Twenty-first Century Vision for a New Secondary School
Serving the Madras Catchment Area
The following documents have been produced
and distributed by the group
Leaflet distributed to affected residents
north of the proposed site published 6th February 2014
Press advertisement published 3 October 2013 in The Citizen and Fife Herald newspapers
Leaflet Published 15 February 2013 and distributed throughout St Andrews
Twenty First Century Vision for a New
Madras College, founded by Dr
Bell in 1833, pioneered a new concept of education which was widely
admired by educators in Scotland and wider afield. The New Madras should
be planned with equal foresight and ambition to provide a school fit for
education in the 21st Century.
Why is Building at Pipeland Not the Answer?
The proposal for a new school at
Pipeland Farm fails to meet almost all of the principles identified
overleaf. It is situated on the wrong side of the town for two thirds (or
approximately 900) of its pupils who have by far the longest travel times.
Public transport links are limited and increased car use would be
inevitable. Many potential community users without cars would be denied
What might be the Council’s Alternative Proposal?
It has been suggested that if
Pipeland failed to materialise, the Council might be inclined to
reactivate the discredited Kilrymont option, which was their preferred
solution during the previous educational consultation. This site shares
the inaccessibility and many of the other drawbacks noted for Pipeland.
Most people agree that the new
school should ideally be situated on the western side of town. An
available site at the western end of the North Haugh Education Campus has
none of the disadvantages described above. It is specifically zoned in the
Council’s Adopted Local Plan, endorsed by the Scottish Government, for a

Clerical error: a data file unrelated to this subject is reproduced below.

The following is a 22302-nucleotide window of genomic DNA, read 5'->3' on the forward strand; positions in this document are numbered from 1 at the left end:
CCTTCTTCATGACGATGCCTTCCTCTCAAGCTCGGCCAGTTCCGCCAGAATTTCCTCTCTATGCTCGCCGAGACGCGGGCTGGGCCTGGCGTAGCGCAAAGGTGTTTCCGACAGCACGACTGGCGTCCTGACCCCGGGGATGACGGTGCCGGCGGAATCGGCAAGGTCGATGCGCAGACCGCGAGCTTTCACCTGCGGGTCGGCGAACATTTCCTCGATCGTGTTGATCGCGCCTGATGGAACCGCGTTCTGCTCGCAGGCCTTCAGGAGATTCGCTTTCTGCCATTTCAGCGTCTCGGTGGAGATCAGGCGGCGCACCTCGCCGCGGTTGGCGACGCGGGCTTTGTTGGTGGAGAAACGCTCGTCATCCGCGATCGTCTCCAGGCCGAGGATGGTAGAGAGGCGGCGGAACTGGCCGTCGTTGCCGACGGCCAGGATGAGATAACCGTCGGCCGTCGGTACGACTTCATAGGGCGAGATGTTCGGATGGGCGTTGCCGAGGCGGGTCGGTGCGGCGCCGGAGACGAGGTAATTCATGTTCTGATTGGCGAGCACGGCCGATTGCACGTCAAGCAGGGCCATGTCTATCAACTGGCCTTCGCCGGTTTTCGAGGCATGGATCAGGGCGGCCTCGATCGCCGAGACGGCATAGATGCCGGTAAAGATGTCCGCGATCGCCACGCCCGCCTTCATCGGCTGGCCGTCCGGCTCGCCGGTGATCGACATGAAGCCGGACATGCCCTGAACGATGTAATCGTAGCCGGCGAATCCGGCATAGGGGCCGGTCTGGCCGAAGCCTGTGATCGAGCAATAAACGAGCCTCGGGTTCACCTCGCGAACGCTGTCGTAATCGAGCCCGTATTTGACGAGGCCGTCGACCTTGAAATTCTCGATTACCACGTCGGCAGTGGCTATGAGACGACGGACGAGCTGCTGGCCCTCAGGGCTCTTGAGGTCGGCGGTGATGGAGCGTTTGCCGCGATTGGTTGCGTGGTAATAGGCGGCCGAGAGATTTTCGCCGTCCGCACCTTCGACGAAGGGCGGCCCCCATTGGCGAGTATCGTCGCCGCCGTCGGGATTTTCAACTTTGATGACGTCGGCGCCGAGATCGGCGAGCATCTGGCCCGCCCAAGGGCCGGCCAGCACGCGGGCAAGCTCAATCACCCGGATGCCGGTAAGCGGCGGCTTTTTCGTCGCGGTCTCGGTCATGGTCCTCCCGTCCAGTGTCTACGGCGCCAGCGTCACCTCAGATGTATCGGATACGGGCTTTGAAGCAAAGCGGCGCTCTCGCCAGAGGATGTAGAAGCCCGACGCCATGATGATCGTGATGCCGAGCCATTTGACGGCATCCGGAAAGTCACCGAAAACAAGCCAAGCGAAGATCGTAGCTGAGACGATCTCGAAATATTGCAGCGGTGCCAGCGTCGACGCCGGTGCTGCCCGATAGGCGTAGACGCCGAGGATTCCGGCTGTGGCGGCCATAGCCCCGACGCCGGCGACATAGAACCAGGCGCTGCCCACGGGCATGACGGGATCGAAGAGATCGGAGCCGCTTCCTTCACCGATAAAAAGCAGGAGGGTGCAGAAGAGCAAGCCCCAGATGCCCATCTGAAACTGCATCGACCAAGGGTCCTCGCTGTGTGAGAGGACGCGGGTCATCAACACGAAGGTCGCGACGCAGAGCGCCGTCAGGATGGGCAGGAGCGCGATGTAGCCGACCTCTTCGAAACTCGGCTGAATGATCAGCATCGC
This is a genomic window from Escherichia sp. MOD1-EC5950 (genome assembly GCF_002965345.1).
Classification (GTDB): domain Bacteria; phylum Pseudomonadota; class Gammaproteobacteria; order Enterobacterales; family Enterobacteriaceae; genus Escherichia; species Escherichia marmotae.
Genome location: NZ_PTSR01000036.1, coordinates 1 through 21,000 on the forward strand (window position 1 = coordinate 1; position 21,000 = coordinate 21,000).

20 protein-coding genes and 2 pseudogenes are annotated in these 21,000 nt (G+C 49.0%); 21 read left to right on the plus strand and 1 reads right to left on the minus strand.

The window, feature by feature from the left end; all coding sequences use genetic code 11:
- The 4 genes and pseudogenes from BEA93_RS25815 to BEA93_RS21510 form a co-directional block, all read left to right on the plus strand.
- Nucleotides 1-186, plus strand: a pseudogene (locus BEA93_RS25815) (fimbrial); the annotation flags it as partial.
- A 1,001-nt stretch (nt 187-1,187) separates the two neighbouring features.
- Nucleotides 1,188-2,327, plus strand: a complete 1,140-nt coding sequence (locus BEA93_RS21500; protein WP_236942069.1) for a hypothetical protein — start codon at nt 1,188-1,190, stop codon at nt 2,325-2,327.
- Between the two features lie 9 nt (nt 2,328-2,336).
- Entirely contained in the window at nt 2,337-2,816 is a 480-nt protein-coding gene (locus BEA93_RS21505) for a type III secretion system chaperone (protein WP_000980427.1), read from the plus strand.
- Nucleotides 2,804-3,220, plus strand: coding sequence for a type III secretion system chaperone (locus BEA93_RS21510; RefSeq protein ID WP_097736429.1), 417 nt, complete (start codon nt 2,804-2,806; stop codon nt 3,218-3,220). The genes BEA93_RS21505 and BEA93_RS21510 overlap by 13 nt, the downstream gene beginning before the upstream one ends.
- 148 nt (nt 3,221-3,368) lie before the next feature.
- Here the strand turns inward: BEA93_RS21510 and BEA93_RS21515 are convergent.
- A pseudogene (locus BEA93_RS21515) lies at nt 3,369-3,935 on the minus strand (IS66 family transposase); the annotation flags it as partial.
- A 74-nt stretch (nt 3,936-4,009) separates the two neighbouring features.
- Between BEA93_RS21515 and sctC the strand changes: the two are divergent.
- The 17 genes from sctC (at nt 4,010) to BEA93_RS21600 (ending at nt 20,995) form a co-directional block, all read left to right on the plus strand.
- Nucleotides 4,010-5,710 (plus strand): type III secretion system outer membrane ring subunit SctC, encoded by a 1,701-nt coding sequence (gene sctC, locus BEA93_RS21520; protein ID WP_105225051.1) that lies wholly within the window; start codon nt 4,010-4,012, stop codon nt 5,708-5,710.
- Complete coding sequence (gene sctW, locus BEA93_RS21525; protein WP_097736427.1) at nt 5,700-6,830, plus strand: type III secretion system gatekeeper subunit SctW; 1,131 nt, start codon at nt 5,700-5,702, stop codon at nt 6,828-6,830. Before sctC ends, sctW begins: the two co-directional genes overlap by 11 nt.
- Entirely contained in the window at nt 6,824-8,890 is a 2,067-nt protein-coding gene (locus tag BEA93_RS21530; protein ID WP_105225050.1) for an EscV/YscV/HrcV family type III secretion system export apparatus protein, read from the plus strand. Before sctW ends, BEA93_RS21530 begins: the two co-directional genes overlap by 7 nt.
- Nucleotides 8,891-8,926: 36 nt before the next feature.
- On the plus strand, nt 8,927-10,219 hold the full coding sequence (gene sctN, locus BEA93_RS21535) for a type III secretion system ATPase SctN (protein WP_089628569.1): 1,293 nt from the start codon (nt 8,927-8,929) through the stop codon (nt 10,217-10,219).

replacement Madras school and would not meet any planning obstacles.
Alleged exceptional costs for building
here have been greatly exaggerated, based on a report from a south of
England firm which never visited the site. A local technical assessment
sponsored by the authors of this leaflet, which involved a site visit,
revealed no special problems.
There has been great resistance from the Council to actively assess and pursue this clearly superior option. The reason for this has never been satisfactorily explained.
The University have shown a willingness to sell or exchange this site for the redundant (and expensive to refurbish) Madras South Street building. Meaningful discussion with the University has never taken place. Given their legal responsibility to seek an alternative beneficial use for the A Listed ‘old’ Madras building this stance is irresponsible. The Council if it negotiated an exchange of sites with the University could in essence obtain the North Haugh site at no cost to the council tax payer. Instead it is proposing to reduce the capital budget available for building the new school by expending £1.8 million (or £60,000 an acre) for 30 acres of agricultural land.
Following this analysis, the site which should be chosen is clearly identified. A new Madras College on the North Haugh Education Campus would meet all the principles outlined above and provide St Andrews and the wider catchment area with a school it can be proud of instead of a badly located building which would be an enduring reminder of backward thinking and poor decision-making by the education authority and our elected representatives.
The North Haugh Education Campus offers a much better alternative, meeting all the principles identified, and it can be delivered within budget and in a reasonable time frame.
This leaflet has been produced as an aid to public information on an important topic affecting the lives of present and future Madras pupils, their parents and the community, by the widely representative group:
Campaign for a New Madras Fit for the
respond to the consultation at: http://www.fife.gov.uk/consult/